In turn, this necessitated viewing feeds of the live action on stages in Wellington, NZ from multiple 3D camera systems, simultaneously.
“We are shooting stereoscopically from one 3D rig, often two rigs and sometimes three stereo pairs simultaneously and everything is processed instantly,” explained Geoff Burdick, SVP of Production Services & Technology for Lightstorm Entertainment.
A screening room adjacent to the stages and a mobile projection pod built into a small trailer housing a Christie Digital 3D projector was set for projecting DCI compliant dailies.
Massive amounts of data were being pushed around live on set. Burdick said: “We needed HFR and high res and everything had to be in 3D. This may not be not the science experiment it was when shooting the first Avatar but the sync for 3D at those higher frames and resolutions is still an issue.
“In effect, we are seeing it in a theatrical environment instantly. We look at every set up, every rehearsal, every take and every feed live as it is shot on-the-fly in 2D and 3D. We are looking at back focus, actual camera focus and lighting. We can see the good with the bad at the point of acquisition and we address issues live.”
The production is also using a variety of additional Sony cameras including multiple Alpha mirrorless interchangeable lens cameras, PXW-Z450 and PXW-X320 camcorders, and the waterproof RX0 camera.
Avatar - The Way of Water: HFR
High frame rates alternate between 24 and 48 with the director dialling between the two in the final picture, using the higher speed to smooth the motion in faster action sequences and toning it down during slower dialogue scenes. This was likely done using a postproduction process called TruCut Motion with which Cameron recently remastered Avatar and Titanic.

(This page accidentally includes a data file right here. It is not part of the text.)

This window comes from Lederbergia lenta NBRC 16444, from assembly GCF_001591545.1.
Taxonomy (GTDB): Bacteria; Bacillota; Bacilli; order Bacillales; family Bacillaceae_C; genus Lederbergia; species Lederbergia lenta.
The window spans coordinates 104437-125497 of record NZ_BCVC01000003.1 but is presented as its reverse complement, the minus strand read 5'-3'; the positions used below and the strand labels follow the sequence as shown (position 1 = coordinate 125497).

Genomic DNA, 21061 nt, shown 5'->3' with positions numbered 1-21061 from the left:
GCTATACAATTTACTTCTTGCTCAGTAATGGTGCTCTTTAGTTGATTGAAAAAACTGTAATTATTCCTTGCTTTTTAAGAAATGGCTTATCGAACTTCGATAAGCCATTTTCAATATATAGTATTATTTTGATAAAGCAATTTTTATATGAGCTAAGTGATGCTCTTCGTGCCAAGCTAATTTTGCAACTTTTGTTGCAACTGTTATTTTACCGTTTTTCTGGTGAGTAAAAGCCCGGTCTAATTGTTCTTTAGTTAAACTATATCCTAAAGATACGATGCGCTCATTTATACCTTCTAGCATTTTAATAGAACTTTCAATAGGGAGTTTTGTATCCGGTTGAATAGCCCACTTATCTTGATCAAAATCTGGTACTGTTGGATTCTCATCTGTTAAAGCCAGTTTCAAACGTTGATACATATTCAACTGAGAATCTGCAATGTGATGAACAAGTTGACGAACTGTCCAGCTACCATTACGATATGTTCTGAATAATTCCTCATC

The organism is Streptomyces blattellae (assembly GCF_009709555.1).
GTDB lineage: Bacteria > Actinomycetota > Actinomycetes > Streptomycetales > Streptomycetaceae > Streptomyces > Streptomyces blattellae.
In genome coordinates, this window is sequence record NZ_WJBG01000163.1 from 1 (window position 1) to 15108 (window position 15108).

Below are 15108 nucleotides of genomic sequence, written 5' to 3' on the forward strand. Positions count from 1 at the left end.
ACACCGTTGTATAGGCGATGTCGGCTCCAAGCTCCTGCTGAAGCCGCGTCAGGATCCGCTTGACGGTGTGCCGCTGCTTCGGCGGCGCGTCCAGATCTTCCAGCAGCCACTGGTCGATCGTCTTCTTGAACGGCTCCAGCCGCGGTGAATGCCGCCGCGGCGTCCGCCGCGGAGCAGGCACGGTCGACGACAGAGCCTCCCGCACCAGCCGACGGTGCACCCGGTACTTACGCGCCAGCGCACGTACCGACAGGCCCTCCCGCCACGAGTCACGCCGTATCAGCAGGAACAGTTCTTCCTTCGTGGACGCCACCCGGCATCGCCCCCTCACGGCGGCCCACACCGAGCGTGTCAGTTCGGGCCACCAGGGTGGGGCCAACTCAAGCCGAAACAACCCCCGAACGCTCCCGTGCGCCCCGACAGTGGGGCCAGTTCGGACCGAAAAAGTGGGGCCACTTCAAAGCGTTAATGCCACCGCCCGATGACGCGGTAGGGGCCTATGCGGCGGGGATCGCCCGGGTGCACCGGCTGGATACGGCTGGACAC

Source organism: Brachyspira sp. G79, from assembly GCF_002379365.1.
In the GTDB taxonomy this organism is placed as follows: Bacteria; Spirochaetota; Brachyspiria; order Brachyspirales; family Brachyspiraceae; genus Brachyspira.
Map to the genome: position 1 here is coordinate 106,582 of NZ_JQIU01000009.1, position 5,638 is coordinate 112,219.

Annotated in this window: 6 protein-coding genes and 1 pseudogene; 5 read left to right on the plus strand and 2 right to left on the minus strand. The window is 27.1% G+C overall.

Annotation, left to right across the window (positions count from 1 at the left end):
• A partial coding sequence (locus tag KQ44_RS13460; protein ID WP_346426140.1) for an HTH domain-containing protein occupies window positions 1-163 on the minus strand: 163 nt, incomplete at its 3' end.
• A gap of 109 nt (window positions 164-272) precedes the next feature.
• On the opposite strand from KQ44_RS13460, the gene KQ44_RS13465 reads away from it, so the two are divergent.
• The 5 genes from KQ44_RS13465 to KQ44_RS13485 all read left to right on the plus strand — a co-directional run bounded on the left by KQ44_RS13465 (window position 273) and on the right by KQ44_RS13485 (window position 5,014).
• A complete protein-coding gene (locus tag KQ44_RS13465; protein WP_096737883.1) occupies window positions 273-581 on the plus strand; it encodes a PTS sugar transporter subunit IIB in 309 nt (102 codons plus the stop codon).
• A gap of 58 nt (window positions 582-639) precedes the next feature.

Pixelworks’ motion grading software is a form of frame interpolation without the dreaded soap-opera effect that can make narrative movies look like video. The technology allows filmmakers to dial in the motion, with any source frame rate, shot by shot, in post. You can also defer the desired shutter speed until post. The software then ensures that these creative choices are delivered consistently to screens.
The process does not touch the colour grade but it can begin before colour grading, if required. Being able to subtly ramp up, to a wide pan of a dramatic landscape for example, without the viewer noticing the jump is happening retains suspension of disbelief without the judder of fast pans which are accentuated in stereo 3D.
Avatar - The Way of Water: Editing
With Cameron, the editorial team led by Stephen Rivkin, ACE, John Refoua, ACE (both Avatar alumni) and the late David Brenner, ACE, selected the best performances for each moment of a given scene into ‘performance edits’, in preparation for the Virtual Cameras to create specific shots.
This was a technique that Cameron helped pioneer in 2009 and has since evolved into full blown virtual production enabling him to integrate CG versions of live action performances into a CG environment.
“I could see everybody where they’re supposed to be, above or below the water, and I could talk to them over the diver address system,” Cameron said. “They were acting to real-time direction based on what I was seeing on the virtual camera.”
Once the Virtual Camera shots were edited into cut sequences, the CG shots and live action performances were turned over to Weta. In effect, the editing team were pre-editing sequences including all CG lighting, CG props, CG costumes, characters, creatures and environments ahead of the live action photography. It’s a hybrid form of the craft that merges the editing techniques of pacing and shot selection used to create wholly animated films with the flexibility of honing the story based on performance and multicam footage captured on set.
A notable advance is the ability for Cameron to be able to select any moment in any one of multiple takes by an actor and use that to build the scene. Without performances being captured as data this would be impossible but means that in ensemble scenes, for example, he could select take 1 from one actor, take 10 of another and take 15 of a third – which represent the best performance of each actor – and build a scene seamlessly.